The GluCls, along with the HisCls, pHCl, and the vertebrate glycine receptors, belong to the subfamily of CysLGCC that possess two Cys loops in the N-terminal extracellular domain and are thus distinct from the GABA-gated channels present throughout the vertebrates and invertebrates. Glutamate-gated chloride channels (GluCls) are found only in protostome invertebrate phyla but are closely related to mammalian glycine receptors. They have a number of roles in these animals, controlling locomotion and feeding and mediating sensory inputs into behavior. The macrocyclic lactone (ML) group of anthelmintics, insecticides, and acaricides acts at GluCls, either activating the channels directly or potentiating their responses to glutamate. GluCls have a wide range of functions in invertebrate nervous systems, but these can be broadly divided into three interlinked categories: the control and modulation of locomotion, the regulation of feeding, and the mediation of sensory inputs.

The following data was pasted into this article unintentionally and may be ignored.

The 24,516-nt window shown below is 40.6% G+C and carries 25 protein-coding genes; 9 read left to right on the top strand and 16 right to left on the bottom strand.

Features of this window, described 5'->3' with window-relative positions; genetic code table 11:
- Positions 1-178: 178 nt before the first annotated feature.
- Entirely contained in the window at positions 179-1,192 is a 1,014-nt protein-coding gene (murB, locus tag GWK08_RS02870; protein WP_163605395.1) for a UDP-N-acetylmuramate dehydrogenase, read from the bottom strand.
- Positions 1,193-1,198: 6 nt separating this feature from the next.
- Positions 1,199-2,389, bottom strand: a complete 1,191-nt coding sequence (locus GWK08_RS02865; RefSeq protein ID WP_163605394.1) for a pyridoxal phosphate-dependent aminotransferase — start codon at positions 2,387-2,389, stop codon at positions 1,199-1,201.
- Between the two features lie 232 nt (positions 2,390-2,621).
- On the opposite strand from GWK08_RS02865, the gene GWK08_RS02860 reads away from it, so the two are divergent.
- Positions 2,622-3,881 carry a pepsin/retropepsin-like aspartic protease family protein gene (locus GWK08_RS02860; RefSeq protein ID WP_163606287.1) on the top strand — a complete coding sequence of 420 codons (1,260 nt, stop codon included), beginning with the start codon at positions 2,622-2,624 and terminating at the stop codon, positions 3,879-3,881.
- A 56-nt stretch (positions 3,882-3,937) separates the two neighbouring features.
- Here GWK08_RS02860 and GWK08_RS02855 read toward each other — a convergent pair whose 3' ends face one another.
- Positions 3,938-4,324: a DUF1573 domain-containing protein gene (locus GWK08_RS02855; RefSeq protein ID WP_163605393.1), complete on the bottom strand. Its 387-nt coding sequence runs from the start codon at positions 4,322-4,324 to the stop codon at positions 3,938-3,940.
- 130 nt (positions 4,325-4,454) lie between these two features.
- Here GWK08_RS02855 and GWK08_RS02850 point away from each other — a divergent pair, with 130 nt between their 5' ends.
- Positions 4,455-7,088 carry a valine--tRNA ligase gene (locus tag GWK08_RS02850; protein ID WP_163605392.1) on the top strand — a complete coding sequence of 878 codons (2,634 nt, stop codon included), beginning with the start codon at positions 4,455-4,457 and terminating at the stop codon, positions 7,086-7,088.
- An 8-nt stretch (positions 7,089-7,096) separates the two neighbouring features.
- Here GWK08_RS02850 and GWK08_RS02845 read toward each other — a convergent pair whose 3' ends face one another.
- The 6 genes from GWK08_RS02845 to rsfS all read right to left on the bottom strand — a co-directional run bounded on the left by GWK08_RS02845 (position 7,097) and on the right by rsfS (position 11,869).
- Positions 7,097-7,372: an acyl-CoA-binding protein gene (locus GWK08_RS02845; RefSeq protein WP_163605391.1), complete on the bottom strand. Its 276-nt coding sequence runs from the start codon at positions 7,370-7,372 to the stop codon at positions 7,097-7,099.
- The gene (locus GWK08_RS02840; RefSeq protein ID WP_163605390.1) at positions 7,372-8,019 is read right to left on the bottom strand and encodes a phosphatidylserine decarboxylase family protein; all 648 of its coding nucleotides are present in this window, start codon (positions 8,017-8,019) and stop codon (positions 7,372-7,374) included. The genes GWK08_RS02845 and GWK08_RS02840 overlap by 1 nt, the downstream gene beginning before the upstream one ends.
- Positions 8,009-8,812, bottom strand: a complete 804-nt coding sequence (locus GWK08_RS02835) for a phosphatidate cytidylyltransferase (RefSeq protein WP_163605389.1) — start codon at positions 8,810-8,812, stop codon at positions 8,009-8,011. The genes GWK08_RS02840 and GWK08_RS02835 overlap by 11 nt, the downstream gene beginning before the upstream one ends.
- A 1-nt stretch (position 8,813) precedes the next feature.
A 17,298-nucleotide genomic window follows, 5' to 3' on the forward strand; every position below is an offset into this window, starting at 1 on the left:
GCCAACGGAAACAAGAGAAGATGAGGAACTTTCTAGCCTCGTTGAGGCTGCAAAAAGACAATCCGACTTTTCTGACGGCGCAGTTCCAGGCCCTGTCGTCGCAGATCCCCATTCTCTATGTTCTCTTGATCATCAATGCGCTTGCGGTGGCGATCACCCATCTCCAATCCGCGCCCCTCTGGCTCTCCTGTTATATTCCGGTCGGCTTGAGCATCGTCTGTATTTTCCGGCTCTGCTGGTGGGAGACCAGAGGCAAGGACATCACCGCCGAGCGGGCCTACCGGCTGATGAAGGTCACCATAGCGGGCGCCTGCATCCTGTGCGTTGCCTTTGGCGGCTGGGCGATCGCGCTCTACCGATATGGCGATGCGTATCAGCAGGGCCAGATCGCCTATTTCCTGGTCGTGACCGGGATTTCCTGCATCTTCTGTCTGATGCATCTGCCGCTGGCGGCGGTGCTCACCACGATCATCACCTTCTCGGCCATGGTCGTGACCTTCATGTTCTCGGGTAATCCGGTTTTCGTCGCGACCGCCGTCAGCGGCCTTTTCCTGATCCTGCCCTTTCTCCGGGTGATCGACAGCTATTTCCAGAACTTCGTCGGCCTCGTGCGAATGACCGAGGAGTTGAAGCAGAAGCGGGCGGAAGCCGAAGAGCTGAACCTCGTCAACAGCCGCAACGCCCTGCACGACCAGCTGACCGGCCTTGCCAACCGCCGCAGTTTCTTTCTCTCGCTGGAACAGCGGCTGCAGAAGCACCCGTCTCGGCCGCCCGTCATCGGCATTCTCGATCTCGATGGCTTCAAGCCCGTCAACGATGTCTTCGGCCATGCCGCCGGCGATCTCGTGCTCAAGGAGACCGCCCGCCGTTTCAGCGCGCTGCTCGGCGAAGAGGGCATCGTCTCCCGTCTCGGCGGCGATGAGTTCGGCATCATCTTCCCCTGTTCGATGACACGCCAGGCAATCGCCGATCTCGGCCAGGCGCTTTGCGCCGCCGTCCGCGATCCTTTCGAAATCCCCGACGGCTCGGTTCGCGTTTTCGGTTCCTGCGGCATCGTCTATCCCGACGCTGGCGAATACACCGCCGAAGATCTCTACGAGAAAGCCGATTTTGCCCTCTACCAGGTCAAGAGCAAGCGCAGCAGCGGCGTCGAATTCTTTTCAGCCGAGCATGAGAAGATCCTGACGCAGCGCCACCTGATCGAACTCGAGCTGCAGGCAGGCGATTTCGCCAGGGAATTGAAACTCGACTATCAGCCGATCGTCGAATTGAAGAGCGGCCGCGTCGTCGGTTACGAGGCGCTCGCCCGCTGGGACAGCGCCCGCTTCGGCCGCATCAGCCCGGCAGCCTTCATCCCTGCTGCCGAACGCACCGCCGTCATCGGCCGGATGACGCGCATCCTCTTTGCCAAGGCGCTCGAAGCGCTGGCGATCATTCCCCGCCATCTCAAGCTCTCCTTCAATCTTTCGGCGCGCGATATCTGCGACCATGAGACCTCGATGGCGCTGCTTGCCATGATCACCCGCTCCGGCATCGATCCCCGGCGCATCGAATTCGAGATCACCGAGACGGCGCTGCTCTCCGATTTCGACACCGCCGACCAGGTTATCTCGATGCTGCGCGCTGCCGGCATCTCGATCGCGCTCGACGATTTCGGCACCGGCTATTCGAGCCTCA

1.Adrian J Wolstenholme. J Biol Chem. 2012 Nov 23; 287(48): 40232–40238.